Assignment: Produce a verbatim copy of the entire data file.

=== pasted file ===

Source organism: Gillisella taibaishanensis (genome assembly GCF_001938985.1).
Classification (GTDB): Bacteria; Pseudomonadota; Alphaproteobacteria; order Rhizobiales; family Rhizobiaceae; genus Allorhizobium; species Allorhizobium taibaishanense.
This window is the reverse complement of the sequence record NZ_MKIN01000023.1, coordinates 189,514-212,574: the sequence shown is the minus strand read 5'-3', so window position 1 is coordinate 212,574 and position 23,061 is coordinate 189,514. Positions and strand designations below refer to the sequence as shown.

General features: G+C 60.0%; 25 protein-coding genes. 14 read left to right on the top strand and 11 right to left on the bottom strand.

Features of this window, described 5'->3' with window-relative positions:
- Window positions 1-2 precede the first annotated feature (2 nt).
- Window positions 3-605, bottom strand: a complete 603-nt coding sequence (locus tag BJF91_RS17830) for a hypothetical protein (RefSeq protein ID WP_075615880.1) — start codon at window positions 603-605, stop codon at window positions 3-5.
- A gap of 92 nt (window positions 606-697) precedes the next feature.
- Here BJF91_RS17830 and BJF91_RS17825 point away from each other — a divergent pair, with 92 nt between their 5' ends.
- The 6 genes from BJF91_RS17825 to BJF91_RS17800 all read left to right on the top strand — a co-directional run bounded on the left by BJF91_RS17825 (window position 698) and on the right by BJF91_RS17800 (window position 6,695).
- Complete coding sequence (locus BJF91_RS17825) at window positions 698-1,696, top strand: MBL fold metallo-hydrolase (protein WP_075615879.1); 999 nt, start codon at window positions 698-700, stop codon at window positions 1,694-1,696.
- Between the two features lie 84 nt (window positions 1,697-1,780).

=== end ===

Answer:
Source organism: Gillisella taibaishanensis (genome assembly GCF_001938985.1).
Classification (GTDB): Bacteria; Pseudomonadota; Alphaproteobacteria; order Rhizobiales; family Rhizobiaceae; genus Allorhizobium; species Allorhizobium taibaishanense.
This window is the reverse complement of the sequence record NZ_MKIN01000023.1, coordinates 189,514-212,574: the sequence shown is the minus strand read 5'-3', so window position 1 is coordinate 212,574 and position 23,061 is coordinate 189,514. Positions and strand designations below refer to the sequence as shown.

General features: G+C 60.0%; 25 protein-coding genes. 14 read left to right on the top strand and 11 right to left on the bottom strand.

Features of this window, described 5'->3' with window-relative positions:
- Window positions 1-2 precede the first annotated feature (2 nt).
- Window positions 3-605, bottom strand: a complete 603-nt coding sequence (locus tag BJF91_RS17830) for a hypothetical protein (RefSeq protein ID WP_075615880.1) — start codon at window positions 603-605, stop codon at window positions 3-5.
- A gap of 92 nt (window positions 606-697) precedes the next feature.
- Here BJF91_RS17830 and BJF91_RS17825 point away from each other — a divergent pair, with 92 nt between their 5' ends.
- The 6 genes from BJF91_RS17825 to BJF91_RS17800 all read left to right on the top strand — a co-directional run bounded on the left by BJF91_RS17825 (window position 698) and on the right by BJF91_RS17800 (window position 6,695).
- Complete coding sequence (locus BJF91_RS17825) at window positions 698-1,696, top strand: MBL fold metallo-hydrolase (protein WP_075615879.1); 999 nt, start codon at window positions 698-700, stop codon at window positions 1,694-1,696.
- Between the two features lie 84 nt (window positions 1,697-1,780).